[Dshield] Possible solution for ISP (was DShield's public goals)

Tom dshield at oitc.com
Tue Jan 17 00:33:14 GMT 2006


At 6:01 PM -0500 1/15/06, Valdis.Kletnieks at vt.edu wrote:
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>On Sun, 15 Jan 2006 15:03:13 EST, Tom said:
>>  I was responding to the assertion that ISP's can't afford to worry
>>  about security in North America because they were to poor to afford
>>  it. An assertion that I think is hogwash.
>
>OK.. Let's crunch the numbers.
>
>Your level 1 support desk is still in the US, and you pay the people
>minimum wage.  Bam!  That's $6/hour.  Now add in the cost of the seat the
>refugee from McDonald's is sitting in, and you're probably looking 
>at $10/hour.
>
>You're charging $9.95/mo for dialup. That's $120/year.  Now let's assume that
>your profit margin is an obscene 10%.  That's $12/year profit.
>
>If that guy calls the help desk *once* that year and the problem takes an hour
>to resolve, you've just wiped out almost all your profit for that account for
>the year.
>
>If your profit margin is only 5%, and that seat costs $12/hour, your profit
>evaporates in 30 minutes.
>
>Now you know why Indian help desks are so popular. :)
>
>(Oh - and an existence proof that the profit margin can't be a lot more than
>10% - if it were, some other company would be offering bare-bones no-support
>dialup for $8/mo and still making money at it...)
>
>An important thing to remember here is that many of these low-price 
>connectivity
>solutions wouldn't be financially feasible if there wasn't a lot of 
>cost-shifting
>going on.  Remember that the ISP doesn't bear the costs of their customer's
>security problems - the sites they connect to bear the cost.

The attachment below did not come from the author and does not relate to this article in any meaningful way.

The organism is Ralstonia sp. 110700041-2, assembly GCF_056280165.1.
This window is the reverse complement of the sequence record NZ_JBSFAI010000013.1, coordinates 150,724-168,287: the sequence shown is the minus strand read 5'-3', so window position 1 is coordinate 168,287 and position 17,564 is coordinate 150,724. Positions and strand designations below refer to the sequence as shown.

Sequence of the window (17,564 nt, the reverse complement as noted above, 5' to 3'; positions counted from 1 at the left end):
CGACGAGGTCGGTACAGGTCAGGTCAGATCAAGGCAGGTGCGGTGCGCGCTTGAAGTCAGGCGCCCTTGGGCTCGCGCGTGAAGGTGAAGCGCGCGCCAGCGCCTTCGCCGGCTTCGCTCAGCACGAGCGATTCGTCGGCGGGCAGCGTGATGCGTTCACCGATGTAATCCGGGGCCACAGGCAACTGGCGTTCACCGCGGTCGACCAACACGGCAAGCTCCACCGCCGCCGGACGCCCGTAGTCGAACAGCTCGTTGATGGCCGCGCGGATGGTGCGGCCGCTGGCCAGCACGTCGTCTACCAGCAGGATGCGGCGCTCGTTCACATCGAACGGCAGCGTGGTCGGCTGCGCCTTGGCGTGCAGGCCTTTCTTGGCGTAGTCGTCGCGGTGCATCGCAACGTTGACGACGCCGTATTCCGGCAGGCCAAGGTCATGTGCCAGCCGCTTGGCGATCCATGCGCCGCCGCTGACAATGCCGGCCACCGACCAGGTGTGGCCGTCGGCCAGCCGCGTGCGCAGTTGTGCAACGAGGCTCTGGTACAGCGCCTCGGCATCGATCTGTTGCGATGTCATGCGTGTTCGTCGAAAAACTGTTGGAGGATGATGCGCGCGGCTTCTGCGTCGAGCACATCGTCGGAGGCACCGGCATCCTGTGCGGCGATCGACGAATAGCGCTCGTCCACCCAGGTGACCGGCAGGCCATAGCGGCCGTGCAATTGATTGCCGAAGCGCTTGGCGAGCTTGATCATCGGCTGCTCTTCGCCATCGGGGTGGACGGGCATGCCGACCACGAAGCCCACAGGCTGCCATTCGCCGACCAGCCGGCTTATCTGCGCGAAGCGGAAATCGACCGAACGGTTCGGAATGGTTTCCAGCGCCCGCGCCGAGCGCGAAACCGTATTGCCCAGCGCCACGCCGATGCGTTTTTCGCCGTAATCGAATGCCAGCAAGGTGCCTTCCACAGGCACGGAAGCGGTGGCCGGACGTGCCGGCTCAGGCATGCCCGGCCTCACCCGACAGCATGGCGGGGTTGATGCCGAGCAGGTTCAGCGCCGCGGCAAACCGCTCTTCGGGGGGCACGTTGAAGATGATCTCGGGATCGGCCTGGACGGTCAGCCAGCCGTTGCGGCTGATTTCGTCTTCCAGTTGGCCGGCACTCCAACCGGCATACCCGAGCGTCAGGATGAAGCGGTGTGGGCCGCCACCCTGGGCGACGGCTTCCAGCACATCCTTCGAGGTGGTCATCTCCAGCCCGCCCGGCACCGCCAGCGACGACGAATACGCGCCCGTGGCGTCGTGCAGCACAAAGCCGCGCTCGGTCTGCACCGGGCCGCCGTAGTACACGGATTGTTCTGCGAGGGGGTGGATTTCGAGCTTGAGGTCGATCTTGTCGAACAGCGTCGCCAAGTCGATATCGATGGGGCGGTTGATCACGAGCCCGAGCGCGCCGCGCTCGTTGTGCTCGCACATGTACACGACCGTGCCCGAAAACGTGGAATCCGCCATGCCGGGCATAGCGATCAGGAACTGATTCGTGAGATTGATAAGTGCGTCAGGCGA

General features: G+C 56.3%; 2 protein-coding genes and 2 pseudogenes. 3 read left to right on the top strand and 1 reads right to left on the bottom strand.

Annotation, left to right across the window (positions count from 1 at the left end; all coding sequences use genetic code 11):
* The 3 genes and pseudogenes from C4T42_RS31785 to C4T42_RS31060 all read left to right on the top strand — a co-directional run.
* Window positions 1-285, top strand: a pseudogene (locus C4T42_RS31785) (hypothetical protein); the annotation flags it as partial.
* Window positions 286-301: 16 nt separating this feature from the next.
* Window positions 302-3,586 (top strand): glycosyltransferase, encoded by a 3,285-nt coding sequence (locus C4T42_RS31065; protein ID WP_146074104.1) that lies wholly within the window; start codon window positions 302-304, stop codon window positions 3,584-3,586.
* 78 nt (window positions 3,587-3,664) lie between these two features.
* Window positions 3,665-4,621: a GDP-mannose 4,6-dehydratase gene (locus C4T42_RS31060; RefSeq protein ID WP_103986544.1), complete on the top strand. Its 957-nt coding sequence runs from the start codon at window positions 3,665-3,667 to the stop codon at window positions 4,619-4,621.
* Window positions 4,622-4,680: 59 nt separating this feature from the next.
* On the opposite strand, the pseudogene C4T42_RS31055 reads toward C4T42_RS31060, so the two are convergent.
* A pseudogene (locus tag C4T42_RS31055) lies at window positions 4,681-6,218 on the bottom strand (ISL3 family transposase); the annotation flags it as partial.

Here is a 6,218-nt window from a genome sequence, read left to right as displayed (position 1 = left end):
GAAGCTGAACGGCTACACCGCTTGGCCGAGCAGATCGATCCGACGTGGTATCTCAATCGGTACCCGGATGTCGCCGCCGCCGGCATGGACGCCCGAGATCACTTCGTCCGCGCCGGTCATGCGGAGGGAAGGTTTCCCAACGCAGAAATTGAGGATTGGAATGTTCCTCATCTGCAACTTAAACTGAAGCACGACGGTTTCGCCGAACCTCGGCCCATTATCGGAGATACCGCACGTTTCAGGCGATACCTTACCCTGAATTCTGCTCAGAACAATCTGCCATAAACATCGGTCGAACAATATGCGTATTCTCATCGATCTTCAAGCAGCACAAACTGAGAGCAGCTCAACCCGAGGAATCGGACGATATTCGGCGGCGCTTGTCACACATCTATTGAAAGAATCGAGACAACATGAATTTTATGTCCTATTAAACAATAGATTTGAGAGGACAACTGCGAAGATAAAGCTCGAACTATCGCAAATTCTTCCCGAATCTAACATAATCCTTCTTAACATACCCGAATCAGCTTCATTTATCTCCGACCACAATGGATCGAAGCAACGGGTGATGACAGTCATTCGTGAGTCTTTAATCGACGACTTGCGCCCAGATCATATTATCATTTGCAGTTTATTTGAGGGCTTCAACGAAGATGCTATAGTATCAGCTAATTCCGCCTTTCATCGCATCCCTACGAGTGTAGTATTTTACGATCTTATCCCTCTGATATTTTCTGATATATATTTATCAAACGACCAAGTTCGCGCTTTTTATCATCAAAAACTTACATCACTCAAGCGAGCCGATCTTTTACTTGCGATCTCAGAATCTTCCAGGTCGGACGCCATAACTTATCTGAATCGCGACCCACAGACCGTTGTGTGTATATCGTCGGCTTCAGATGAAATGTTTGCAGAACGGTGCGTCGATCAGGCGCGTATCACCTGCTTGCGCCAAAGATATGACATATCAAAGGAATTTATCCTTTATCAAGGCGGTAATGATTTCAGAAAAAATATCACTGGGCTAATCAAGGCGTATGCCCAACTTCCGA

>
>If you want to know how much security *actually* costs an ISP - consider that
>both AOL and NetZero are bragging up their free A/V for customers. 
>They wouldn't
>be doing it unless the cost of the volume-purchasing agreement plus the cost
>of the TV ad campaign wasn't *less* than their costs of the phone ringing at
>the help desk when a customer gets whacked with a virus.
>
>(For those who care, our most recent estimate of the cost of dealing with
>one of our users infected with a virus was $30 per call - and that was *not*
>including lost time/productivity on the victim's part.)

Valdis,

I doubt anyone else on this list is interested in this thread as 
noone has chimed in and I will give you the last word but before I do

1) whole idea that isp's are poor and that they can't afford to deal 
with problems is bogus The idea of of $/customer is that _most_ do 
not need help desk which is why your model is wrong. If you used your 
model for cars then every car would have a major brakedown every year 
and the warrantee cost would be astronomic - but they don't.  If your 
scenario was true then they would all go out of business. Further you 
forgot that dialup's as aggregated and not by the ISPs... Nonetheless 
it doesn't invalidate my comment

2) You never bothered to address how our (and most other) local ISP's 
can support local employees, help desks, and great service without 
going bankrupt and competing with those big boys that are "loosing 
money and can't afford security because of the cost."

3) Didn't deal with the fact that the BIG telcoms in NA are going 
after the ISP market big time and yet you believe that they are poor?

4) Didn't deal with the real thrust of the commentary which was NA 
broadband users are getting stiffed by their providers into paying 
huge $ per bit in comparison to overseas and it is happening because 
they can market it as "really good" which is BS.

I will have to say that big ISP/Telecoms/Cables are crying poor only 
to try to influence proposed FCC changes.

Get a grip.  We have 3 local ISPs here that employ locals and provide 
quality service (and bandwith) and they deal with viruses, security, 
etc promptly without crying poor nor asking for regulatory changes.

So explain to me why why these poor _huge_ companies should be cut a 
pass since they can't afford security when local small businesses 
with less income can deal with it (and provide better service)?

Tom
-- 

Tom Shaw - Chief Engineer, OITC
<tshaw at oitc.com>, http://www.oitc.com/
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